Kreinath, Dr. Jens Michael, Wichita State U., Wichita, KS - To aid workshop on 'Ritual and Reflection: Tropes in Transformation and Transgression,' 2008, Ljubljana, Slovenia, in collaboration with Refika Sarionder Kreinath
'Ritual and Reflection: Tropes in Transformation and Transgression'
August 28-29, 2008, Lubljana, Slovenia
Organizers: Jens Kreinath (Wichita State University) and Fefika Sariönder (University of Bielefeld)
The workshop was held during the 2008 meetings of the European Association of Social Anthropologists (EASA) in Ljubljana, Slovenia. Its attempt was to overcome the dichotomy of thought and action ubiquitous to ritual theory. The ambition was to establish an interdisciplinary forum that is able to reconfigure these commonly assumed parameters of ritual theory and to elaborate on how theoretic discourse and ritual practice can be conceptually interrelated with one another. The objective was to establish more refined theoretical and meta-theoretical parameters that would enable one to transgress the prevailing theoretical assumptions and help to account for the transformative dynamics of ritual reflexivity and to conceptualize these dynamics as part of the theoretical discourse and ritual practice. Taking these thematic configurations as a point of departure, two epistemological issues were of importance: 1) whether and how rituals can be conceptualized as reflecting, or reflecting upon, the dynamics of social relations; and 2) whether and how theoretical accounts of ritual can be facilitated to analyze more adequately the processes of ritual reflexivity.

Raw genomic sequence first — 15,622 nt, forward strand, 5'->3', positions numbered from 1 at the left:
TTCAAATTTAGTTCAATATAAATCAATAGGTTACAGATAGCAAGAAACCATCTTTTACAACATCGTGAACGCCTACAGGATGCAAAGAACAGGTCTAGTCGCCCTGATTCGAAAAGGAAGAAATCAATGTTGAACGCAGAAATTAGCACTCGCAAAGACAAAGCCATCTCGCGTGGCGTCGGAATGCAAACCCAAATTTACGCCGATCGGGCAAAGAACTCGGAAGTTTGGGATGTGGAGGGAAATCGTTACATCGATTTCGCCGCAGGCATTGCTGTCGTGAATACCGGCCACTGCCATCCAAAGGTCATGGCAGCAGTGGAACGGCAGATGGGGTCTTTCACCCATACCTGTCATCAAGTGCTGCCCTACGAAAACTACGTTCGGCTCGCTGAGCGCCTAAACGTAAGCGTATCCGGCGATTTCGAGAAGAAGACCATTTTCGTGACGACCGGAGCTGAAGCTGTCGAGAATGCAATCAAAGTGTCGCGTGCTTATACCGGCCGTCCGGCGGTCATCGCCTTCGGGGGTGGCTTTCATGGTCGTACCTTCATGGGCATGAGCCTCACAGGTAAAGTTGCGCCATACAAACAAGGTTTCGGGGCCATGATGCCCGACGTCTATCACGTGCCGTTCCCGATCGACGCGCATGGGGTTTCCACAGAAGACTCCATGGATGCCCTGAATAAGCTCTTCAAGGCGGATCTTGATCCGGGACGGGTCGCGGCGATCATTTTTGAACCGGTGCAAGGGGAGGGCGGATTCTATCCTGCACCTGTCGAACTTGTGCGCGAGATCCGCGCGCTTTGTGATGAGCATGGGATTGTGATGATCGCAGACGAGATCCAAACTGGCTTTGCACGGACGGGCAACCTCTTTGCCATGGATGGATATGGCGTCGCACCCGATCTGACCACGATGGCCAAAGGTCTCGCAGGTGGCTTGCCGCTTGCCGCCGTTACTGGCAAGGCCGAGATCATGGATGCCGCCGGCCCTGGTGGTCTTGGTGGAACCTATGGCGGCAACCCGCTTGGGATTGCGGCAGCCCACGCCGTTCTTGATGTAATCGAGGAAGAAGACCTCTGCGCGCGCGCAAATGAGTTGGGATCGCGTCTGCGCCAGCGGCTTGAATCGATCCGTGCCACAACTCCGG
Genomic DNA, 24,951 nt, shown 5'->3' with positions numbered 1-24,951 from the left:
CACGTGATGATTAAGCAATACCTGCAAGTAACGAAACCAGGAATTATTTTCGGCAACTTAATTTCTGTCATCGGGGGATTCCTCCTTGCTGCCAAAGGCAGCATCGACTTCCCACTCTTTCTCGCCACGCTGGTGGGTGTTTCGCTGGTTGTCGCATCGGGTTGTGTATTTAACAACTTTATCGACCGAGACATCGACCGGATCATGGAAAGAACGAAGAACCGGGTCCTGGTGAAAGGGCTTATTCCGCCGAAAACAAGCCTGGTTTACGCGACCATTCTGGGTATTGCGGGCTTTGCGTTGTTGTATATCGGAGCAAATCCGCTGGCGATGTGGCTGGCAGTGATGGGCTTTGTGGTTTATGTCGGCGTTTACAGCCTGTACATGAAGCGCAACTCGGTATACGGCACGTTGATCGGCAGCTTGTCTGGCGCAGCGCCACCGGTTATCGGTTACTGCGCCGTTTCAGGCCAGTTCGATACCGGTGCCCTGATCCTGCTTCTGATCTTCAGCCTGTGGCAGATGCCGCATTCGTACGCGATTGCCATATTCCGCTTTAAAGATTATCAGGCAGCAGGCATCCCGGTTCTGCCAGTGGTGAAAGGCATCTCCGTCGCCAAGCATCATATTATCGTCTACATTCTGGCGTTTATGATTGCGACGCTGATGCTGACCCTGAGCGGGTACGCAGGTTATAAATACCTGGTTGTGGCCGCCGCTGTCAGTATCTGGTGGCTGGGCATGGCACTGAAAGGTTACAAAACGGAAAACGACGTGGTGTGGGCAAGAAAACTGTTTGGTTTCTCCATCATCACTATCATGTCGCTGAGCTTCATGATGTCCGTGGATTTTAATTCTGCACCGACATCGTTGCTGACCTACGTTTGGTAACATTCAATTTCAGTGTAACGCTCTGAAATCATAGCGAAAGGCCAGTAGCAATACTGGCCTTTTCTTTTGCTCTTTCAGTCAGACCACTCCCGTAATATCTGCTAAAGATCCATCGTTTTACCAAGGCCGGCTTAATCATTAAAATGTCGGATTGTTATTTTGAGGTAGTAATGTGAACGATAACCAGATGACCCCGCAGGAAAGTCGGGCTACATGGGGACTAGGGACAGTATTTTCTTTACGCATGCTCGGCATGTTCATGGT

Abu El-Haj, Dr. Nadia L., U. of Chicago, Chicago, IL - To aid research on 'Genomic Evidence, Historical Quests, and the Politics of Identity at the Turn of the Millennium'
DR. NADIA ABU EL-HAJ, University of Chicago, Chicago, Illinois, was awarded funding in August 2001 to aid research on 'Genomic Evidence, Historical Quests, and the Politics of Identity at the Turn of the Millennium.' This project considers the scientific work and social implications of a growing domain of research in genetic anthropology through a study of explorations of Jewish origins and migrations via molecular genetic evidence. It is a study that analyzes understandings of Jewish history as developed within this domain of genetic research and its implications for articulations of contemporary Jewish identity. More generally, this study engages with the ways in which this contemporary field of scientific inquiry both extends and differs from previous biological sciences harnessed to classify and study Jewish populations: race science and population genetics. It does so both by analyzing the knowledge-making practices of this incipient science and by considering the forms of community and polity, visions of the body, race and diaspora, and understandings of kinship, identity and intimacy that such molecular genetic research at the border of the natural and the human sciences entails and, in turn, that it makes possible in the social world.